Precision in other kinds of writing is also important, of course. The title of Lynne Truss’ book on punctuation, Eats, Shoots & Leaves, makes this point [Truss 2004]. The title refers to the dietary habits of a panda. However, if you add a comma after the word “eats,” the title now could refer to a diner who refuses to pay his restaurant bill and shoots at the proprietor before fleeing the scene.1 But the consequences of this kind of mistake are not nearly as potentially disastrous as in the specification, design, or code of some mission-critical system. Even in legal documentation, where imprecision can have deleterious consequences, there is not the same risk of loss of a system or life.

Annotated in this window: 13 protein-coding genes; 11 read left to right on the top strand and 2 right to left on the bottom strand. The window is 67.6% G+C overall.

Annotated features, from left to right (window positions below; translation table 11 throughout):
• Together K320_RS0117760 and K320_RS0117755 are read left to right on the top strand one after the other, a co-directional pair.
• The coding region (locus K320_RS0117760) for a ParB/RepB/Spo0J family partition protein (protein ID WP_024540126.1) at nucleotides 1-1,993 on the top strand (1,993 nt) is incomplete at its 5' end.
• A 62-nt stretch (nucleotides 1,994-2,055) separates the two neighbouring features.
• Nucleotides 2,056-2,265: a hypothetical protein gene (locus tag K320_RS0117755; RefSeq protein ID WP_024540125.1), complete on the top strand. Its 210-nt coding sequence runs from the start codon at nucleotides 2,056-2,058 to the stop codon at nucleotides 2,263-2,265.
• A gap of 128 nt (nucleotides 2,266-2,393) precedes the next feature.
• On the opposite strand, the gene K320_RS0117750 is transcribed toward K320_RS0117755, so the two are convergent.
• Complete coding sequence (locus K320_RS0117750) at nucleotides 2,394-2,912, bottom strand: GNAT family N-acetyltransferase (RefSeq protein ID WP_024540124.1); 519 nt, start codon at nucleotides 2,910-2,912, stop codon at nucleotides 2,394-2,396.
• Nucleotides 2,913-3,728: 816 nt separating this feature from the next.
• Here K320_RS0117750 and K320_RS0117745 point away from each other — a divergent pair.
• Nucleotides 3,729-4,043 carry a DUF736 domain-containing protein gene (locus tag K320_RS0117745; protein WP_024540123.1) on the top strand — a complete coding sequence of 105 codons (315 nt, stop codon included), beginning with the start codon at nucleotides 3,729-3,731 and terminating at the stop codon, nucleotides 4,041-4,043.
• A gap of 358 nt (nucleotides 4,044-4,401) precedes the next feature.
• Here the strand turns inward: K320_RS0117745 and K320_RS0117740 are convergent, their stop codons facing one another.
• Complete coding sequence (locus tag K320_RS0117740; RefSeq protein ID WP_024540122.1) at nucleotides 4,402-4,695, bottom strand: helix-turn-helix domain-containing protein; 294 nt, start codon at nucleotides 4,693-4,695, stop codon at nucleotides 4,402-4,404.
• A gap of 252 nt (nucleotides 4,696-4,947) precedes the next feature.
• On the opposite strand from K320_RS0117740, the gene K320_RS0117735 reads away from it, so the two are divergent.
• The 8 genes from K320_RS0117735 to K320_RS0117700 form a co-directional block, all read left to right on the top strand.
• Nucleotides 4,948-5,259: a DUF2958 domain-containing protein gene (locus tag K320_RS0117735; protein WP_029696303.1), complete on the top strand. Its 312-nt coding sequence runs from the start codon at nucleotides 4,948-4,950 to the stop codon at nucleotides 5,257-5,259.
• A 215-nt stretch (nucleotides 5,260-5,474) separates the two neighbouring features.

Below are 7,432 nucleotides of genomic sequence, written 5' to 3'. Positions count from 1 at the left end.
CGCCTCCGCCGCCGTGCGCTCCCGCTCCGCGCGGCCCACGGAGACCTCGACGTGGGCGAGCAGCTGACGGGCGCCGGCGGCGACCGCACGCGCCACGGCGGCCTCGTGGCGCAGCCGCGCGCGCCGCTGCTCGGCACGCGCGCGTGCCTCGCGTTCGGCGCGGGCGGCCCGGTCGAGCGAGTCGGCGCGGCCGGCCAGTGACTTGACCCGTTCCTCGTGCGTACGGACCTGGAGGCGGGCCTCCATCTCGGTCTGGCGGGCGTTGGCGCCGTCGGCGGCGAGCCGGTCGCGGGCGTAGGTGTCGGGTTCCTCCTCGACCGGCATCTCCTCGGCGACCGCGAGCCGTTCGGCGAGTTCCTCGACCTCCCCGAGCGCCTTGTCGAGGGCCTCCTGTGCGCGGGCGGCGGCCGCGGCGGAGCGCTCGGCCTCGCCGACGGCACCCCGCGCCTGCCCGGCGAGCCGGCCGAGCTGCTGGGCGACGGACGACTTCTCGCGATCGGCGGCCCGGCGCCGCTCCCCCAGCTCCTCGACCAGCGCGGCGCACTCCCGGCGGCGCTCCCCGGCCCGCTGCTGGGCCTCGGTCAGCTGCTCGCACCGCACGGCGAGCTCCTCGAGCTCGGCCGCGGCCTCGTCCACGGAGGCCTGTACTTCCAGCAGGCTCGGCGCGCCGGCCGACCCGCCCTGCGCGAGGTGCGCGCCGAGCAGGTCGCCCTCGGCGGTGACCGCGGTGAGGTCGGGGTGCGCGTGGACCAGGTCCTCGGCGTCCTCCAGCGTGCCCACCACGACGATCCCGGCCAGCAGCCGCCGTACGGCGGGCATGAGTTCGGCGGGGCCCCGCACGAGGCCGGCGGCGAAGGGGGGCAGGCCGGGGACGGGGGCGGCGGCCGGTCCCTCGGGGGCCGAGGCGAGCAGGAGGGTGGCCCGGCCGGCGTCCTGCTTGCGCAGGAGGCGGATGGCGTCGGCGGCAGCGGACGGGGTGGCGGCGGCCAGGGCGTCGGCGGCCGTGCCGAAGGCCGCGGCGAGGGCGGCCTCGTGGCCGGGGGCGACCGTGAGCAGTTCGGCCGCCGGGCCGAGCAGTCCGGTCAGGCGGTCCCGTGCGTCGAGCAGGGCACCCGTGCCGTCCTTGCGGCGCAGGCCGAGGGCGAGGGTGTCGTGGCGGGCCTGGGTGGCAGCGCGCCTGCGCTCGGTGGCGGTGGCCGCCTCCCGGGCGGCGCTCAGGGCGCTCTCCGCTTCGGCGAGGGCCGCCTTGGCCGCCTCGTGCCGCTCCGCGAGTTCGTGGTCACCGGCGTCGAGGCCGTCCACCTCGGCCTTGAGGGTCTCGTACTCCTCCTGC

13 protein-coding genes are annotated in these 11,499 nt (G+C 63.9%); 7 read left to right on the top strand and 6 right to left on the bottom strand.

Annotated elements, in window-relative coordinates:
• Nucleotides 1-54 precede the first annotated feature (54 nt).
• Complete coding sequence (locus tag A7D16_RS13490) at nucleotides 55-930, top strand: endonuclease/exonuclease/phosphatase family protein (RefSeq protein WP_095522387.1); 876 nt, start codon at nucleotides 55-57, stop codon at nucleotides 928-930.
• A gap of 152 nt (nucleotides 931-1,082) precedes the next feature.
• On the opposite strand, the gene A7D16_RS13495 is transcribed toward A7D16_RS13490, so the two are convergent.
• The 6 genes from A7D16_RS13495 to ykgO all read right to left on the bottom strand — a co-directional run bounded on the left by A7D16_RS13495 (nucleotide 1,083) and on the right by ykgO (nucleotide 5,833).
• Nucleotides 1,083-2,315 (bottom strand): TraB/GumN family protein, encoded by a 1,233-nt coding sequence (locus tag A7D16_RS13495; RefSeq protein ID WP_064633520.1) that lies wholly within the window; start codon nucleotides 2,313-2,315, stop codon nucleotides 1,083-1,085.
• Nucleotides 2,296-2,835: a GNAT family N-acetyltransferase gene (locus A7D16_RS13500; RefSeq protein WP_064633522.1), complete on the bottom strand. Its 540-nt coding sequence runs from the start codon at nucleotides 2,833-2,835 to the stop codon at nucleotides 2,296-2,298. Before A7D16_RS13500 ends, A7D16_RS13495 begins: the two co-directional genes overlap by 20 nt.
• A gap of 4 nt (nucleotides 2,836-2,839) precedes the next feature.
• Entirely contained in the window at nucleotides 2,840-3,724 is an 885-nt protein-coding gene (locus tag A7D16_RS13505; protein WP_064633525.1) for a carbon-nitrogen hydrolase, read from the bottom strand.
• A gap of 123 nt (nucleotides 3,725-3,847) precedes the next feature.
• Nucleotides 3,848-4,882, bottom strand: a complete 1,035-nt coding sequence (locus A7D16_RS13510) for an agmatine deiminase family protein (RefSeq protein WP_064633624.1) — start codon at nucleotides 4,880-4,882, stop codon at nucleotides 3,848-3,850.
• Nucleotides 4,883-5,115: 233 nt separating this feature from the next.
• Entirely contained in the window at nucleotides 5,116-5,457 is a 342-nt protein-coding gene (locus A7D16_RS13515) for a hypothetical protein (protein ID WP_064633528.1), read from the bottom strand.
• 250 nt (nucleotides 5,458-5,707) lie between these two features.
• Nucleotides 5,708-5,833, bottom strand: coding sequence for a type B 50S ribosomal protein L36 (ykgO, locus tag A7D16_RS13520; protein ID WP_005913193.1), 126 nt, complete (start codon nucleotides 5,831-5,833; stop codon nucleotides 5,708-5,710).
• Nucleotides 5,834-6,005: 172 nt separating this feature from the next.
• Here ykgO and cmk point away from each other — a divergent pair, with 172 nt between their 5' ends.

Another characteristic difference of technical writing is that there should be no intent to evoke an emotional response from the reader. The technical writer should simply try to convey information as concisely and correctly as possible. In poetry, prose, news reporting, and even business writing, it is necessary to convey information content or a story. But in poetry and prose, it is clear that an emotional response is also desirable. The situation is the same in news, where the reporter may be looking to scare, shock, or evoke sympathy or pity from the reader. Even in everyday business correspondence such as advertising, contracts, lawsuits, job applications, and so on, a visceral response or at least a call to action is desirable. This is not the case in technical writing.